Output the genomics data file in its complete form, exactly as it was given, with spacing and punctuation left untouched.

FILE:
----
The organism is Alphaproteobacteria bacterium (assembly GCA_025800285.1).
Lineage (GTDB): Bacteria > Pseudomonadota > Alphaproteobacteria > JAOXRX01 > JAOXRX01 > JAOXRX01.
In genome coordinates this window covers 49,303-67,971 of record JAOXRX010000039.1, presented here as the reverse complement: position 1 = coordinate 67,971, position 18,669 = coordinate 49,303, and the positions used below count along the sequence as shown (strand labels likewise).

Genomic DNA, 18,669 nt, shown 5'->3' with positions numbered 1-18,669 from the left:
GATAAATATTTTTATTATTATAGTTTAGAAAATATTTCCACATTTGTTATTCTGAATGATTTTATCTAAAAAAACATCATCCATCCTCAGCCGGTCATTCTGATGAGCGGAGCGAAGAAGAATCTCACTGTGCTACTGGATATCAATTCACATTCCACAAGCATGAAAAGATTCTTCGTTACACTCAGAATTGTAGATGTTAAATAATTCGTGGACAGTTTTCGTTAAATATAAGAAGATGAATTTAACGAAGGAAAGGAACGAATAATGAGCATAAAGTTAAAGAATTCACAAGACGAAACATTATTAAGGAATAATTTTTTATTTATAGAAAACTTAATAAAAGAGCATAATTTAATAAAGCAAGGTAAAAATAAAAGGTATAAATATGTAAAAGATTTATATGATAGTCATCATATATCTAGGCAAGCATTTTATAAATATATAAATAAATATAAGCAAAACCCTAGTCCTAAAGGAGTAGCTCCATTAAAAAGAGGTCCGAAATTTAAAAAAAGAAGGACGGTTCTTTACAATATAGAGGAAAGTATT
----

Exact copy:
The organism is Alphaproteobacteria bacterium (assembly GCA_025800285.1).
Lineage (GTDB): Bacteria > Pseudomonadota > Alphaproteobacteria > JAOXRX01 > JAOXRX01 > JAOXRX01.
In genome coordinates this window covers 49,303-67,971 of record JAOXRX010000039.1, presented here as the reverse complement: position 1 = coordinate 67,971, position 18,669 = coordinate 49,303, and the positions used below count along the sequence as shown (strand labels likewise).

Genomic DNA, 18,669 nt, shown 5'->3' with positions numbered 1-18,669 from the left:
GATAAATATTTTTATTATTATAGTTTAGAAAATATTTCCACATTTGTTATTCTGAATGATTTTATCTAAAAAAACATCATCCATCCTCAGCCGGTCATTCTGATGAGCGGAGCGAAGAAGAATCTCACTGTGCTACTGGATATCAATTCACATTCCACAAGCATGAAAAGATTCTTCGTTACACTCAGAATTGTAGATGTTAAATAATTCGTGGACAGTTTTCGTTAAATATAAGAAGATGAATTTAACGAAGGAAAGGAACGAATAATGAGCATAAAGTTAAAGAATTCACAAGACGAAACATTATTAAGGAATAATTTTTTATTTATAGAAAACTTAATAAAAGAGCATAATTTAATAAAGCAAGGTAAAAATAAAAGGTATAAATATGTAAAAGATTTATATGATAGTCATCATATATCTAGGCAAGCATTTTATAAATATATAAATAAATATAAGCAAAACCCTAGTCCTAAAGGAGTAGCTCCATTAAAAAGAGGTCCGAAATTTAAAAAAAGAAGGACGGTTCTTTACAATATAGAGGAAAGTATT